Innovative Pharmacology to Health Economics Approach Using A Multi-Scale COVID-19 Transmission Model
Hazem Hassan, Assoc Director, Clinical Pharmacology, Regeneron, Nidal Huniti, Exec Director, Regeneron, Roman Casciano, SVP, Certara, Mohamed Kamal, Director Clinical Pharmacology, Regeneron, Andreas Kuznik, Executive Director, HEOR, Regeneron, Patrick Smith, SVP, iDD, Certara |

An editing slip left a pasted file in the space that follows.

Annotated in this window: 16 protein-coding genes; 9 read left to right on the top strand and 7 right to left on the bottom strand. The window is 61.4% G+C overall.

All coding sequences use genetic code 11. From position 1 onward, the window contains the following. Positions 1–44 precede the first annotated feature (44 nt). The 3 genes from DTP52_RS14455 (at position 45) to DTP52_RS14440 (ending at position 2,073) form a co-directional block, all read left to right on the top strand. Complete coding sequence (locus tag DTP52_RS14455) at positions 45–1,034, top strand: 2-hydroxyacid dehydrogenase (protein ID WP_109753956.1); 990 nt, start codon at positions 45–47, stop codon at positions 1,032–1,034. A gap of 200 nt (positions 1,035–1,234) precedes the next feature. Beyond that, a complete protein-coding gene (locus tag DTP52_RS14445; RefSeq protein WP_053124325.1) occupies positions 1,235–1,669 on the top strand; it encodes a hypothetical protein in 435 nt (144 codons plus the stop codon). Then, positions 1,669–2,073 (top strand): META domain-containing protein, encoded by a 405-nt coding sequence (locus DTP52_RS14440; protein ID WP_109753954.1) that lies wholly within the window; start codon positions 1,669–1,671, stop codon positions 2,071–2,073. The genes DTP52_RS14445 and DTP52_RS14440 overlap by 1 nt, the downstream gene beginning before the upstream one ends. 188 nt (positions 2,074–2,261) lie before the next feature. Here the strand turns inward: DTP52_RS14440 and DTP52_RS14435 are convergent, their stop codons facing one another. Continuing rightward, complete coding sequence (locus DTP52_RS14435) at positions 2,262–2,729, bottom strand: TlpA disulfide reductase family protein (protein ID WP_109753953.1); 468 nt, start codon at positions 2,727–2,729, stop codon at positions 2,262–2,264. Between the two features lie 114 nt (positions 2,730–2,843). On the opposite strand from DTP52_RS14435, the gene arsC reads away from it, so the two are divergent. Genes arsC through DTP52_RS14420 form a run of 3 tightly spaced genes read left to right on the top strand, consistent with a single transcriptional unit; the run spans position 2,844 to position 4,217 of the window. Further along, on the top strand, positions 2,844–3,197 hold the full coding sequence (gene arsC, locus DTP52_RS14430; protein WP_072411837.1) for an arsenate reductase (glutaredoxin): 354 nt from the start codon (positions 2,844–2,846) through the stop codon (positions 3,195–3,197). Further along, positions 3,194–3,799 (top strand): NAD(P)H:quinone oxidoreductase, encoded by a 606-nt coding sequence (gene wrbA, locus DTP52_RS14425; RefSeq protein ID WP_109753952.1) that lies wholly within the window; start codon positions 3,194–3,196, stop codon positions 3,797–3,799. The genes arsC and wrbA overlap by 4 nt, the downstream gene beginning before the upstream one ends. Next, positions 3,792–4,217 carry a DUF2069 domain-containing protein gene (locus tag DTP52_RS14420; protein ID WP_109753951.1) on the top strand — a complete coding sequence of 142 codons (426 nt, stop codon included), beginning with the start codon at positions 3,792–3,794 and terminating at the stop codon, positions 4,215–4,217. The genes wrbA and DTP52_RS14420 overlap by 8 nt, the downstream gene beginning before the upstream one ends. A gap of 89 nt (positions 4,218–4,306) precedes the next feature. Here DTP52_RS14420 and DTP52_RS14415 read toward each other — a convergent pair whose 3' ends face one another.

The global impact of COVID-19 has been profound, and the public health threat it represents is the most serious since the 1918 H1N1 influenza pandemic. Current influenza and SARS-CoV-2 epidemiological models vary in sophistication, ranging from simple susceptible-infectious-recovered (SIR) models to multi-scale approaches (Ferguson et al, Strategies for mitigating an influenza pandemic, Nature, 2006) that incorporate antiviral and vaccine interventions, non-pharmaceutical interventions (e.g. school closure, home isolation of cases), population movement patterns, social behaviors, and social contact networks. The objective of this session is to discuss a novel agent-based multiscale transmission model for COVID-19 that links drug pharmacology, epidemiology and health economics for better assessment of the pandemic. The speakers will discuss how drug pharmacology data (e.g., emerging data from novel therapeutic modalities such as anti-spike mAb cocktail for COVID-19 treatment and prevention, and remdesevir for treatment), epidemiology data (e.g., real-time data from WHO, CDC, and US state-level pandemic surveillance databases), and health economics data (e.g., emerging literature and clinical trial data on mortality/hospitalization) can be leveraged for a more efficient allocation of an anticipated finite supply of COVID-19 therapeutics. For example, the number of infected patients in the US population and the key epidemiological outcomes would enter an analytic decision tree assessing cost of health care utilization and effectiveness of various interventions (Kamal et al, 2017) . The session would conclude by providing various simulated pandemic mitigation and suppression scenarios (with and without a pharmaceutical intervention) to evaluate key questions such as: 1) What is the transmission trajectory of the pandemic and associated healthcare outcomes; 2) How is the finite supply of anti-COVID-19 drug strategically deployed and allocated within the population (e.g., by age, or use as a treatment vs. prophylaxis) and 3) What is the value of COVID-19 therapy/prophylaxis and the implications on pricing therapeutic interventions.